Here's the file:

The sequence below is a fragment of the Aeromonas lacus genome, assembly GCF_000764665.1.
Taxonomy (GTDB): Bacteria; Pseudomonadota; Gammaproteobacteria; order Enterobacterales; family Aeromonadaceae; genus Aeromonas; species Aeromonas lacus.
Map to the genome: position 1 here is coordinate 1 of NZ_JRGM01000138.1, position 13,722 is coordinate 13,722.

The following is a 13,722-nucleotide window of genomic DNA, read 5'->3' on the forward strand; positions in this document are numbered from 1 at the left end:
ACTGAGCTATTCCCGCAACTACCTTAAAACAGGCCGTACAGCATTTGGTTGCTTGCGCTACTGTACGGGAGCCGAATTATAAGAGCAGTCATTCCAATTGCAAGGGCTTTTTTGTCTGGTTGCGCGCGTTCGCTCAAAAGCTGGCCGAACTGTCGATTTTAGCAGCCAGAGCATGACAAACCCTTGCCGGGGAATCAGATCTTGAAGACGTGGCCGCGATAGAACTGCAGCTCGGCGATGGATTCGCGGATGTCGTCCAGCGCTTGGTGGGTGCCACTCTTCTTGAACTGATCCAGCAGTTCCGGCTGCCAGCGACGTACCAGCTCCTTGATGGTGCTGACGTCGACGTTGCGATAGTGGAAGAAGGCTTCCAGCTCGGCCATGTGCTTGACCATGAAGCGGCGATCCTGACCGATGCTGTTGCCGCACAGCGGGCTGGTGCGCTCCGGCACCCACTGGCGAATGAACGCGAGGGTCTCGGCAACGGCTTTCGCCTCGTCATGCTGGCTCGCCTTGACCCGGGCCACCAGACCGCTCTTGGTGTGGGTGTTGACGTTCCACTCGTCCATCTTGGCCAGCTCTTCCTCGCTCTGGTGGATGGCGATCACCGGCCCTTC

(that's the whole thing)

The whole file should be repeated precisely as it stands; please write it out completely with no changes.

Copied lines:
The sequence below is a fragment of the Aeromonas lacus genome, assembly GCF_000764665.1.
Taxonomy (GTDB): Bacteria; Pseudomonadota; Gammaproteobacteria; order Enterobacterales; family Aeromonadaceae; genus Aeromonas; species Aeromonas lacus.
Map to the genome: position 1 here is coordinate 1 of NZ_JRGM01000138.1, position 13,722 is coordinate 13,722.

The following is a 13,722-nucleotide window of genomic DNA, read 5'->3' on the forward strand; positions in this document are numbered from 1 at the left end:
ACTGAGCTATTCCCGCAACTACCTTAAAACAGGCCGTACAGCATTTGGTTGCTTGCGCTACTGTACGGGAGCCGAATTATAAGAGCAGTCATTCCAATTGCAAGGGCTTTTTTGTCTGGTTGCGCGCGTTCGCTCAAAAGCTGGCCGAACTGTCGATTTTAGCAGCCAGAGCATGACAAACCCTTGCCGGGGAATCAGATCTTGAAGACGTGGCCGCGATAGAACTGCAGCTCGGCGATGGATTCGCGGATGTCGTCCAGCGCTTGGTGGGTGCCACTCTTCTTGAACTGATCCAGCAGTTCCGGCTGCCAGCGACGTACCAGCTCCTTGATGGTGCTGACGTCGACGTTGCGATAGTGGAAGAAGGCTTCCAGCTCGGCCATGTGCTTGACCATGAAGCGGCGATCCTGACCGATGCTGTTGCCGCACAGCGGGCTGGTGCGCTCCGGCACCCACTGGCGAATGAACGCGAGGGTCTCGGCAACGGCTTTCGCCTCGTCATGCTGGCTCGCCTTGACCCGGGCCACCAGACCGCTCTTGGTGTGGGTGTTGACGTTCCACTCGTCCATCTTGGCCAGCTCTTCCTCGCTCTGGTGGATGGCGATCACCGGCCCTTC